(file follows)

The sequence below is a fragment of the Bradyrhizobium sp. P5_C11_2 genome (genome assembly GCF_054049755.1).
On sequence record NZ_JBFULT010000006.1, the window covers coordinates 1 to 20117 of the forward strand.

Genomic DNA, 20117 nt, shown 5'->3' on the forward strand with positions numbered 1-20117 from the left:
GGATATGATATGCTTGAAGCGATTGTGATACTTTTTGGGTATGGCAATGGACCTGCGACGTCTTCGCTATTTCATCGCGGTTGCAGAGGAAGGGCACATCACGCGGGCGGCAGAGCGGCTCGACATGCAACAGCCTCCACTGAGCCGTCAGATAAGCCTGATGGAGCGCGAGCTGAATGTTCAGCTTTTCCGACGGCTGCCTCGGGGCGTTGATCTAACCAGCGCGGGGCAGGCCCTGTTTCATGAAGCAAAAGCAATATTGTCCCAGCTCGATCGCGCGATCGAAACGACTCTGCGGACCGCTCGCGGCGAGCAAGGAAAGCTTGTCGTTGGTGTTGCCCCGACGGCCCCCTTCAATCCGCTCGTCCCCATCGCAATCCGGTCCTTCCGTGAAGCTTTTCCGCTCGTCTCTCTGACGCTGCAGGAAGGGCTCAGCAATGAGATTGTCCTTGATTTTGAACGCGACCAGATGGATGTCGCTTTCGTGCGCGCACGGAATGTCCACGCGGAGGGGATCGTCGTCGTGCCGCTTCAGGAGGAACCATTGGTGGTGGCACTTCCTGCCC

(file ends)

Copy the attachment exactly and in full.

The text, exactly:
The sequence below is a fragment of the Bradyrhizobium sp. P5_C11_2 genome (genome assembly GCF_054049755.1).
On sequence record NZ_JBFULT010000006.1, the window covers coordinates 1 to 20117 of the forward strand.

Genomic DNA, 20117 nt, shown 5'->3' on the forward strand with positions numbered 1-20117 from the left:
GGATATGATATGCTTGAAGCGATTGTGATACTTTTTGGGTATGGCAATGGACCTGCGACGTCTTCGCTATTTCATCGCGGTTGCAGAGGAAGGGCACATCACGCGGGCGGCAGAGCGGCTCGACATGCAACAGCCTCCACTGAGCCGTCAGATAAGCCTGATGGAGCGCGAGCTGAATGTTCAGCTTTTCCGACGGCTGCCTCGGGGCGTTGATCTAACCAGCGCGGGGCAGGCCCTGTTTCATGAAGCAAAAGCAATATTGTCCCAGCTCGATCGCGCGATCGAAACGACTCTGCGGACCGCTCGCGGCGAGCAAGGAAAGCTTGTCGTTGGTGTTGCCCCGACGGCCCCCTTCAATCCGCTCGTCCCCATCGCAATCCGGTCCTTCCGTGAAGCTTTTCCGCTCGTCTCTCTGACGCTGCAGGAAGGGCTCAGCAATGAGATTGTCCTTGATTTTGAACGCGACCAGATGGATGTCGCTTTCGTGCGCGCACGGAATGTCCACGCGGAGGGGATCGTCGTCGTGCCGCTTCAGGAGGAACCATTGGTGGTGGCACTTCCTGCCC